Calamity has been described in several dictionaries as a disaster.
But Calamity was used as the “name” of a person. Remember Calamity Jane, the film that starred Doris Day?
Well, there was a real Calamity Jane. Her name was Martha Jane Canary (sometimes spelt Cannary), a frontierswoman and a professional scout. She was also illiterate and an alcoholic.
She was a friend of Wild Bill Hickock and appeared in the Buffalo Bill Wild West Show. She was also a fighter of American Indians.
Much of what she said about herself cannot be proven, or she would be on a par with Superman.
She died aged 51 in 1903.
Several versions are given on the origins of calamity. Many dictionaries say of this word “a disaster”.
If we go back far enough, we find that the word comes from the Latin calamitas.
My Macquarie says it refers to great trouble, adversity, misery or a great misfortune or a disaster.
But I like the word from Andrew Bierce, who says of calamity in his 1911 dictionary: “The affairs of life are not of our own ordering; calamities are of two kinds – misfortune to ourselves and good fortune to others”. I don’t know what he meant, but it sounded good.
But the word has been used to refer to crops as well as humans.
Eliezer Edwards in his 1881 dictionary says the word refers to the corn not being able to get out of the stalk. He quotes Lord Byron as saying this.
My big dictionary says: “fraught with or causing calamity, disastrous, distressful, full of distress, affliction or misery”. It also says “damage, disaster, adversity”.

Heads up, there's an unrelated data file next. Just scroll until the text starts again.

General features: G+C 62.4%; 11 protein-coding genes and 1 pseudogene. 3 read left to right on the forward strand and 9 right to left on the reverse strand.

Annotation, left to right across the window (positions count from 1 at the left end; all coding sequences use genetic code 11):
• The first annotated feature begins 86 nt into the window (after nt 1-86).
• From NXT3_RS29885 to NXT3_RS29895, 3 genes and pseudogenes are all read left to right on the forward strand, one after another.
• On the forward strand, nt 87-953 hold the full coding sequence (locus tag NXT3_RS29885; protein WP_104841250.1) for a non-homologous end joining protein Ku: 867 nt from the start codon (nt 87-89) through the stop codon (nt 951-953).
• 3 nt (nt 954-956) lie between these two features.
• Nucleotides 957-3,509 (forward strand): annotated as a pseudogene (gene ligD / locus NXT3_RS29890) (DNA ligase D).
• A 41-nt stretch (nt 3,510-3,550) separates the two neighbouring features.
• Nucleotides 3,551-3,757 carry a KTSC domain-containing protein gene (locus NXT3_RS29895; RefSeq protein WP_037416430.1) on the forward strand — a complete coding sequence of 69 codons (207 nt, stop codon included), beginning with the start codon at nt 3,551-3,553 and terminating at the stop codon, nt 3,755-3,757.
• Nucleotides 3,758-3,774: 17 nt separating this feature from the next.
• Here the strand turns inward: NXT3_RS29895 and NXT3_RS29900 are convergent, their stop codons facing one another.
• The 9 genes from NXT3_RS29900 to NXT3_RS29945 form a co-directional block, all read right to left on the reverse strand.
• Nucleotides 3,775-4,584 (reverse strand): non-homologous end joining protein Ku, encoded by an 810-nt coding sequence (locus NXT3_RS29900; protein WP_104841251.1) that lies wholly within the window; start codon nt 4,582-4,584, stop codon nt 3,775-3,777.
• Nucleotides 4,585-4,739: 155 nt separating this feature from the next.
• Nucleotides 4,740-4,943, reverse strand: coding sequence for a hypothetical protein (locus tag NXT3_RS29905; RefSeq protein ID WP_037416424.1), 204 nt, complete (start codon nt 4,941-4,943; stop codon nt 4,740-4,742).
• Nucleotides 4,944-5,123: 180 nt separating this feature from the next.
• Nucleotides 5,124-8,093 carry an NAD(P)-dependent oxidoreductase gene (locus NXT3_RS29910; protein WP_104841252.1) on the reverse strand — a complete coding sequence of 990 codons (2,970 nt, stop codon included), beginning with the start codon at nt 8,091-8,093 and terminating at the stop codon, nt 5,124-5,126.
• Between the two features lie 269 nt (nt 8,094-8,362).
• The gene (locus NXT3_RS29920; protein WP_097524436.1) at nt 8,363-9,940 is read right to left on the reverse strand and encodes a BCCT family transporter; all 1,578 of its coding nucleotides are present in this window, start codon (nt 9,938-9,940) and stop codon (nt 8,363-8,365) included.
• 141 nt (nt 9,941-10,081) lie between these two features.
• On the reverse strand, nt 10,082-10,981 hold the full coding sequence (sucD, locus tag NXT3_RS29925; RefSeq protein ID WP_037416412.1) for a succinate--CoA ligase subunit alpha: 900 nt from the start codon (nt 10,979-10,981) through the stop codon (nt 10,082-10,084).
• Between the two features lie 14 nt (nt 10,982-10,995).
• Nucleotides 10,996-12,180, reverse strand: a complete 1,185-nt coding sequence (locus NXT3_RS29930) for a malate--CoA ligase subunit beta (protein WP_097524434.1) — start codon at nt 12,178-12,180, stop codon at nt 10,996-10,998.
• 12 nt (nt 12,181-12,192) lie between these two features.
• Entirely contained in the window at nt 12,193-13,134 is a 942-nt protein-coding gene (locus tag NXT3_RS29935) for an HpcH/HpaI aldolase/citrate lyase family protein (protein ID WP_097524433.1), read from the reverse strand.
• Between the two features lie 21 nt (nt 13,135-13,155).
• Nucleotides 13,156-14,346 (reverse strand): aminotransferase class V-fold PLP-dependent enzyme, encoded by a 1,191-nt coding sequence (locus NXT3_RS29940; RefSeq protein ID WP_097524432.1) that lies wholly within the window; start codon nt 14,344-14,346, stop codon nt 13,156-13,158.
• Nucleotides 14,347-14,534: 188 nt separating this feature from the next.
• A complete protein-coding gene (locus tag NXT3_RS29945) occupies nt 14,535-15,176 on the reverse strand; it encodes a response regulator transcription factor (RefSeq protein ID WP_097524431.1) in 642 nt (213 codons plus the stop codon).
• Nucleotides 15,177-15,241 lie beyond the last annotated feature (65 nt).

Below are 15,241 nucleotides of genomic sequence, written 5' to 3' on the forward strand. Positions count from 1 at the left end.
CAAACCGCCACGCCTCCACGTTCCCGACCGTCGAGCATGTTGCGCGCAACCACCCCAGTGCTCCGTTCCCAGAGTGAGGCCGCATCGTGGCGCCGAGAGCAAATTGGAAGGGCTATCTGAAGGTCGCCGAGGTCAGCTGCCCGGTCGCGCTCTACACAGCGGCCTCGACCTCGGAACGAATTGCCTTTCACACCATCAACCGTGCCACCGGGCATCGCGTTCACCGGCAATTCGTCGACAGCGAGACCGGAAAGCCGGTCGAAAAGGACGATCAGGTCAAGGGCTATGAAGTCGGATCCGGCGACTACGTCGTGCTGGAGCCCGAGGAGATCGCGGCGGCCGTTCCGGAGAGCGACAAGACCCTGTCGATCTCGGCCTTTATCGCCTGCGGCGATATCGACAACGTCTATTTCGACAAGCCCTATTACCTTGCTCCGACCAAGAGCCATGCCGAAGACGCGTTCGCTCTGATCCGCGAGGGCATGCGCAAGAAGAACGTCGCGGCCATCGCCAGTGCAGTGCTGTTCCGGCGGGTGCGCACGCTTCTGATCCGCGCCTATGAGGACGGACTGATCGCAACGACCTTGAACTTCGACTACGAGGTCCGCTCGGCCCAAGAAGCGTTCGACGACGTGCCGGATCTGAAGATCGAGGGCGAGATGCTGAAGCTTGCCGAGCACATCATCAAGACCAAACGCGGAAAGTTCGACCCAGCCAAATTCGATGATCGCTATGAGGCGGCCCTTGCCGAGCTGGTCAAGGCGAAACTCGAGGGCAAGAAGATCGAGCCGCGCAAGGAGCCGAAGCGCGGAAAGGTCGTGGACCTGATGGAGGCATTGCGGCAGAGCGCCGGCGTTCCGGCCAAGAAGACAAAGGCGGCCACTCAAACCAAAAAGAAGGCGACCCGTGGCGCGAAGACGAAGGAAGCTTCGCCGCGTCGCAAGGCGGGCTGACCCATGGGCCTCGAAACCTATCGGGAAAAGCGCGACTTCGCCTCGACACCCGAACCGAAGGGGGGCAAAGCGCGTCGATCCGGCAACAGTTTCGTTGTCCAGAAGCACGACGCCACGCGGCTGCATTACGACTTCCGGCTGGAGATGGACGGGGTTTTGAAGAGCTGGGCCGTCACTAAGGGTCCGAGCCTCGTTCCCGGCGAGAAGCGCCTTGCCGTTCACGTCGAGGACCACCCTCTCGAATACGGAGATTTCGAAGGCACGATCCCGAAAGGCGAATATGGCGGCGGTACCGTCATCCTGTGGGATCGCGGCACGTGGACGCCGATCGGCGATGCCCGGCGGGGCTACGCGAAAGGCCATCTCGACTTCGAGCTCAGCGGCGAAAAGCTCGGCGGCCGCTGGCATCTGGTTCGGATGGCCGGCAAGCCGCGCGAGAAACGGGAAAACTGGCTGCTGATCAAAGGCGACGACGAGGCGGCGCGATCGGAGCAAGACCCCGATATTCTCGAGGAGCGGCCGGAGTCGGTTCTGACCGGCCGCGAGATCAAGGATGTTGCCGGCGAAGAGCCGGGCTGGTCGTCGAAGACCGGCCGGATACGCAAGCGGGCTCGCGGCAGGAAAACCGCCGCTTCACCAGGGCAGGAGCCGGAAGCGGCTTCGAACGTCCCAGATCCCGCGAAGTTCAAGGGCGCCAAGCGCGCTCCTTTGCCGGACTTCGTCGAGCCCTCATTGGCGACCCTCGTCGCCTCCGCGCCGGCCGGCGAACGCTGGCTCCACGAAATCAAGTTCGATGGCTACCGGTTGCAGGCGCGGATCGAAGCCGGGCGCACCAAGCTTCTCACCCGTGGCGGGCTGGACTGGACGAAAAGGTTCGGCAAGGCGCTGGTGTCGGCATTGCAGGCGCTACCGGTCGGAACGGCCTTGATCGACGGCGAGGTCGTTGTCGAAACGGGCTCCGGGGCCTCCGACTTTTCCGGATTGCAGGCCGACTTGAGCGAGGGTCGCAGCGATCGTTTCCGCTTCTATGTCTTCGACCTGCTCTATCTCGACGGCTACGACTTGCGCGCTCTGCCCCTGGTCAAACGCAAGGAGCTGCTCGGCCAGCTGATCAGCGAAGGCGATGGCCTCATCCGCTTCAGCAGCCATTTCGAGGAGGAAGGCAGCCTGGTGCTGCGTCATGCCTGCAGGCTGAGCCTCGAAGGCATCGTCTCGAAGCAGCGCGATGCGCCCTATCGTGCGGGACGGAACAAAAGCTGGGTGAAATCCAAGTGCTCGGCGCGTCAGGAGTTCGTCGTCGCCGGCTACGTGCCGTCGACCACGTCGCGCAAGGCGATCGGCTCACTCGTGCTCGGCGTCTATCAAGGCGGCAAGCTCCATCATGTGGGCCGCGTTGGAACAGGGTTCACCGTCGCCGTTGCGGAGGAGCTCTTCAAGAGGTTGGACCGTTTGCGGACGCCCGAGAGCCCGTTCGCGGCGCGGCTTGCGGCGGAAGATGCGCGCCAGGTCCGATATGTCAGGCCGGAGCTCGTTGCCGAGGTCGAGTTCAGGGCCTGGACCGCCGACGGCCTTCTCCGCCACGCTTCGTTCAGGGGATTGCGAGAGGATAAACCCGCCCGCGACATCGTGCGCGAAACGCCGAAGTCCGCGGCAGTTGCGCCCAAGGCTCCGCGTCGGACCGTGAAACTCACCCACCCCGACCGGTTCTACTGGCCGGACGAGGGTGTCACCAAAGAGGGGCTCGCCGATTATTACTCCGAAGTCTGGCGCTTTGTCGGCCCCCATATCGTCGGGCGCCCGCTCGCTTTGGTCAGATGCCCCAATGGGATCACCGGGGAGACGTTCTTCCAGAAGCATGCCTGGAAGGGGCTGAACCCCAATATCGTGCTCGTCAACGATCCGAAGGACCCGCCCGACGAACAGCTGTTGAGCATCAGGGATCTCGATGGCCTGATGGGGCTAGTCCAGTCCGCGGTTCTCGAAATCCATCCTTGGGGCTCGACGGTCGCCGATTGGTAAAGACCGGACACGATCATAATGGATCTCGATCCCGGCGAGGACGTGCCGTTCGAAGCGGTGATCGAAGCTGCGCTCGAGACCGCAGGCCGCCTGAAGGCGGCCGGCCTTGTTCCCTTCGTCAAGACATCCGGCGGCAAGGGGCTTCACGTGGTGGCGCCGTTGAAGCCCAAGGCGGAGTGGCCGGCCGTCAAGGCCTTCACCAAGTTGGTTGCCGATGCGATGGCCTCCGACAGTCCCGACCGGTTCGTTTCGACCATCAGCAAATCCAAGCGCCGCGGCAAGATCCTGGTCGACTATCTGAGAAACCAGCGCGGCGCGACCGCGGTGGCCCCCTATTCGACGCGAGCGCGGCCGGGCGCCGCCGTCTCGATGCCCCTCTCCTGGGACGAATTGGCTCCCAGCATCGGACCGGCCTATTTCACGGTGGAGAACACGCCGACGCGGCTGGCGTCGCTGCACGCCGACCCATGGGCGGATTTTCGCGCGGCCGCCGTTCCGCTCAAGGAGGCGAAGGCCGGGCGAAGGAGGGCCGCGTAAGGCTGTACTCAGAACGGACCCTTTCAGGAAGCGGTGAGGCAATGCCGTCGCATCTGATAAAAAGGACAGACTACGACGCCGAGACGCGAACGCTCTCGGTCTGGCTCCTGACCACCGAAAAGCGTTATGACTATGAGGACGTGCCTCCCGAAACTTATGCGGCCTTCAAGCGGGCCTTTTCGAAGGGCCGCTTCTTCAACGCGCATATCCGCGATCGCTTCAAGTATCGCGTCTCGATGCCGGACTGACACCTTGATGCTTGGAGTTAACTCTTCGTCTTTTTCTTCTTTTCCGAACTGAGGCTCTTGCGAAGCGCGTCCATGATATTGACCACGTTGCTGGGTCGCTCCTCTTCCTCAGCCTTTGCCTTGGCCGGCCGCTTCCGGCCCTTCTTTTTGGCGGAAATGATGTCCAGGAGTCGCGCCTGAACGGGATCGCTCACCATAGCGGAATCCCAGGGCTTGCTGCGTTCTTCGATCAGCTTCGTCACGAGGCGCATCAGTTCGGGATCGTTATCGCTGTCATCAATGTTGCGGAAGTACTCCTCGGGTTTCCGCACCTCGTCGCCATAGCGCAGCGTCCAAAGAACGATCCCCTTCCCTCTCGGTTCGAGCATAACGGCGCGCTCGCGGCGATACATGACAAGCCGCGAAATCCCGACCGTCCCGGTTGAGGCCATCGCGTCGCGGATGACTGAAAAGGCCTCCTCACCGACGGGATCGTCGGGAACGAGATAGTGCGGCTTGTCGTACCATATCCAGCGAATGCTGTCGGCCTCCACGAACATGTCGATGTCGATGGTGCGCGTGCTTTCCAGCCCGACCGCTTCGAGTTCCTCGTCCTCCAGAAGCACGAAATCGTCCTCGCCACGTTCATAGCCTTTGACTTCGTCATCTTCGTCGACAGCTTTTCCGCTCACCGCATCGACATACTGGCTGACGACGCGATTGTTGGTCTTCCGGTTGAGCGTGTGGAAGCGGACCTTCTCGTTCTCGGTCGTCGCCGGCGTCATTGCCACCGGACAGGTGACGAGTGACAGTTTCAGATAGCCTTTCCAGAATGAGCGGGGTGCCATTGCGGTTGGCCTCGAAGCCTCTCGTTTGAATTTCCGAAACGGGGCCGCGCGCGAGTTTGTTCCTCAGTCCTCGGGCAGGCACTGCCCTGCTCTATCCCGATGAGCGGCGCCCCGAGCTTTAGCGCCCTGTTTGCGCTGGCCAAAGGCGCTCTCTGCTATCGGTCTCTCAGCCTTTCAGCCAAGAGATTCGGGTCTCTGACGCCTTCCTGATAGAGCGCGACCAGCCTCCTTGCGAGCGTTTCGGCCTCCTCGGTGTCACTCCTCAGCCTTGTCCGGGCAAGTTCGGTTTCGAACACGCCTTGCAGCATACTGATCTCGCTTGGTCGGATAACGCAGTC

Fancy looking up the word calamity and the dictionary tells you it “causes calamity”.
That’s sometimes the problem with dictionaries.
Calamitous means “in a calamitous manner”, almost as bad.
My big dictionary says of the damage to crops “trouble or misery”.
Shakespeare had a go at it. In Romeo and Juliet he says “thou art wedded to calamitie”.
But in 1586 Thomas Cogan in Haven Health said calamity was a grief of the head, which was a common calamity of students. So, I suppose you could say “I can’t do the HSC because I have a calamity”.
In 1754 Samuel Richardson writing The History of Sir Charles Grangdison said: “I am in calamity, my dear: I would love you if you were in calamity“. I think he means if she were as crazy as him.
Very few words come from calamity. They might include calamize, calamitousness or calamitously. Calamity has been everywhere, in books and businesses.
I wouldn’t like to head a business that says calamity. I don’t know about you.